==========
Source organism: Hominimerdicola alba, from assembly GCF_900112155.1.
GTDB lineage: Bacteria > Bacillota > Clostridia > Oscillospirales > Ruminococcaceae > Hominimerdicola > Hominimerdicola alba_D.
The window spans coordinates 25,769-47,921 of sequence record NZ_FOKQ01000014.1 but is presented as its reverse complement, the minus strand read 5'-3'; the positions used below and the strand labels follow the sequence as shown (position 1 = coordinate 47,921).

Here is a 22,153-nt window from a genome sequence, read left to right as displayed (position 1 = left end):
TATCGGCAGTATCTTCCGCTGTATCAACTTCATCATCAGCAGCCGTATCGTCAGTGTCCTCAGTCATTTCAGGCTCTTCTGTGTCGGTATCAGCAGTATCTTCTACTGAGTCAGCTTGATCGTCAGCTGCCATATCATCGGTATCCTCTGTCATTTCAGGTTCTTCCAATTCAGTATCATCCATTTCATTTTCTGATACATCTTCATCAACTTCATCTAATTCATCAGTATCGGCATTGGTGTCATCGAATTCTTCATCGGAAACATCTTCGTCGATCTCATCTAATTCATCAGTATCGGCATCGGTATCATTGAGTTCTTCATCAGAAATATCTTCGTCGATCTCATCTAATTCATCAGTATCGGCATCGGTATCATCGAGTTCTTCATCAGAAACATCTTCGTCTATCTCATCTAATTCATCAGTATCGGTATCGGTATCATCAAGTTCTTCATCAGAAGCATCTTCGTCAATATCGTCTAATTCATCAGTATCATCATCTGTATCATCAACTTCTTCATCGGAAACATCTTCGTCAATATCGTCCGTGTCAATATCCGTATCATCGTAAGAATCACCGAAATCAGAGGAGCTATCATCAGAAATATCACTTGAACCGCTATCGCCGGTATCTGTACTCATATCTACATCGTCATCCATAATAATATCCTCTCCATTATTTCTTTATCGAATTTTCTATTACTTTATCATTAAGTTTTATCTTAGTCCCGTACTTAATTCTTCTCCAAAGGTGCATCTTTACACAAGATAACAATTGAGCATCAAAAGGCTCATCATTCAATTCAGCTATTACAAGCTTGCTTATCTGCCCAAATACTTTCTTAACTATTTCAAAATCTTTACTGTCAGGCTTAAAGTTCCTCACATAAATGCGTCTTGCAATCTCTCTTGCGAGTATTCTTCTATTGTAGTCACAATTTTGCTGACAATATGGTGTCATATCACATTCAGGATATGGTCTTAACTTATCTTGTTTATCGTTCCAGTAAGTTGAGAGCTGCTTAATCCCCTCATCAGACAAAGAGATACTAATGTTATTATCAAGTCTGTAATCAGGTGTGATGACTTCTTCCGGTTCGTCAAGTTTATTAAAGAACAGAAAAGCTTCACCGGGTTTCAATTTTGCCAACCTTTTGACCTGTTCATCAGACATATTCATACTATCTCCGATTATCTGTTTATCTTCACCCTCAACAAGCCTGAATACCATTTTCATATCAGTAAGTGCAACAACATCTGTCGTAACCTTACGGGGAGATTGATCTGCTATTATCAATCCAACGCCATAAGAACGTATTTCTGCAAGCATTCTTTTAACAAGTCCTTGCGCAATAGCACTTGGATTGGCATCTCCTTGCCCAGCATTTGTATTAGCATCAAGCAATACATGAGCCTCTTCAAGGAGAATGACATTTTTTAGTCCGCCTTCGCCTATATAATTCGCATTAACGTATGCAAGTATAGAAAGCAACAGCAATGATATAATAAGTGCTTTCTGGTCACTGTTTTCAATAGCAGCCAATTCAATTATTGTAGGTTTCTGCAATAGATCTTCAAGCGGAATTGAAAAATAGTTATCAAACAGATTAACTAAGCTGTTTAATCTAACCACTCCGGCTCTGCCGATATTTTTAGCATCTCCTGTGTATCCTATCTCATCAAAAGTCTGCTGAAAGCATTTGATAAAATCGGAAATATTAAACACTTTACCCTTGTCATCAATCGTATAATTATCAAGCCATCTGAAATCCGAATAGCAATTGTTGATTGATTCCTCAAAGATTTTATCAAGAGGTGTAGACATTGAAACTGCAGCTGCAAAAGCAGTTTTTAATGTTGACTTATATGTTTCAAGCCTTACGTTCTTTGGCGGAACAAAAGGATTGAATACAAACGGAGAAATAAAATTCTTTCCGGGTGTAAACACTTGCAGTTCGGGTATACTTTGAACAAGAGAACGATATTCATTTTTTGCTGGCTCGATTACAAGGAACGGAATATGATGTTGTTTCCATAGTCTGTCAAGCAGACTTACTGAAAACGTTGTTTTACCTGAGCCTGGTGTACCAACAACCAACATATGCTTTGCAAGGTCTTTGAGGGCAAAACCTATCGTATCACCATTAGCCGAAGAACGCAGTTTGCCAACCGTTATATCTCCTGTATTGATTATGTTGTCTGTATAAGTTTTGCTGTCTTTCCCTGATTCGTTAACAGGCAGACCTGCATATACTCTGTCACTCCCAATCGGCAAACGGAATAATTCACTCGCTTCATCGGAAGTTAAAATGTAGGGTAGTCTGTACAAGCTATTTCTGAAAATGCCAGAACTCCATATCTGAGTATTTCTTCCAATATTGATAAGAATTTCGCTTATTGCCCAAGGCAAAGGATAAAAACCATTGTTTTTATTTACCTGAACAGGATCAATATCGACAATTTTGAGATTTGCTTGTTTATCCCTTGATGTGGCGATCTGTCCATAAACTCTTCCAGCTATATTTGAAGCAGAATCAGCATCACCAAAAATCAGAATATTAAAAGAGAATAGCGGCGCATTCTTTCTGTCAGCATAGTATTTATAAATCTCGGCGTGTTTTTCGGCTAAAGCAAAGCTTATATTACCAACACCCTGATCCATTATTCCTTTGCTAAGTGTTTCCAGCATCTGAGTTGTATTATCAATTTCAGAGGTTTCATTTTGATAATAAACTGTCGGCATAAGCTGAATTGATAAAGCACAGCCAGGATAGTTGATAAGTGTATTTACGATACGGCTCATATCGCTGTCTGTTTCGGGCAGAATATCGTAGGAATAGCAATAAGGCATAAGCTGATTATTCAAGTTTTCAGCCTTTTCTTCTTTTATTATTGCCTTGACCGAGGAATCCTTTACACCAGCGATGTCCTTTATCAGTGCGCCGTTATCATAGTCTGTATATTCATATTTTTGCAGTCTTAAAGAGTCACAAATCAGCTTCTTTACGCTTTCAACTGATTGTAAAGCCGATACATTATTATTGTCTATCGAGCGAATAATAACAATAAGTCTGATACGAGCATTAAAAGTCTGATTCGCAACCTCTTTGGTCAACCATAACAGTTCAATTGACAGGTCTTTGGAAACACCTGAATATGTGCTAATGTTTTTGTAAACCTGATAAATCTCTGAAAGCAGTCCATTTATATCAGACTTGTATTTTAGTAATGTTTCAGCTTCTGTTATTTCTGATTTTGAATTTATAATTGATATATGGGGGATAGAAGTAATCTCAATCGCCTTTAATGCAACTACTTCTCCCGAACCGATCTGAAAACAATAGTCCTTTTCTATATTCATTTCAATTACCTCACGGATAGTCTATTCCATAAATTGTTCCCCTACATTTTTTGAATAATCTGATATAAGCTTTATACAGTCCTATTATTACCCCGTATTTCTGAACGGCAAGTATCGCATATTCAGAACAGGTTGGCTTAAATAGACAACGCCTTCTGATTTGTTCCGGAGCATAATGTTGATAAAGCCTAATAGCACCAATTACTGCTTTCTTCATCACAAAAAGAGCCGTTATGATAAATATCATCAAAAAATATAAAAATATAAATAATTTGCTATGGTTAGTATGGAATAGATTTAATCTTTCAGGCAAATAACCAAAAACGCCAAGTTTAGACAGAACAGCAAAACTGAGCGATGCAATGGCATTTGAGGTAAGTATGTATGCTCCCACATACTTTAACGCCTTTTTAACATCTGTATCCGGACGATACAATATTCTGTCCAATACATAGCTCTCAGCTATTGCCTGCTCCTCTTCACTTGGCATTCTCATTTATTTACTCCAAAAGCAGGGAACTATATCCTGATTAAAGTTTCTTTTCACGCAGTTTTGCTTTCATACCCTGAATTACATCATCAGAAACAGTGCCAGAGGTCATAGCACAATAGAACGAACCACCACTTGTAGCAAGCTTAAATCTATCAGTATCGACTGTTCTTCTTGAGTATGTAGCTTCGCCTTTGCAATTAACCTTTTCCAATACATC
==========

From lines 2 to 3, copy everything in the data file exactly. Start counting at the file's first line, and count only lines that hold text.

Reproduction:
GTDB lineage: Bacteria > Bacillota > Clostridia > Oscillospirales > Ruminococcaceae > Hominimerdicola > Hominimerdicola alba_D.
The window spans coordinates 25,769-47,921 of sequence record NZ_FOKQ01000014.1 but is presented as its reverse complement, the minus strand read 5'-3'; the positions used below and the strand labels follow the sequence as shown (position 1 = coordinate 47,921).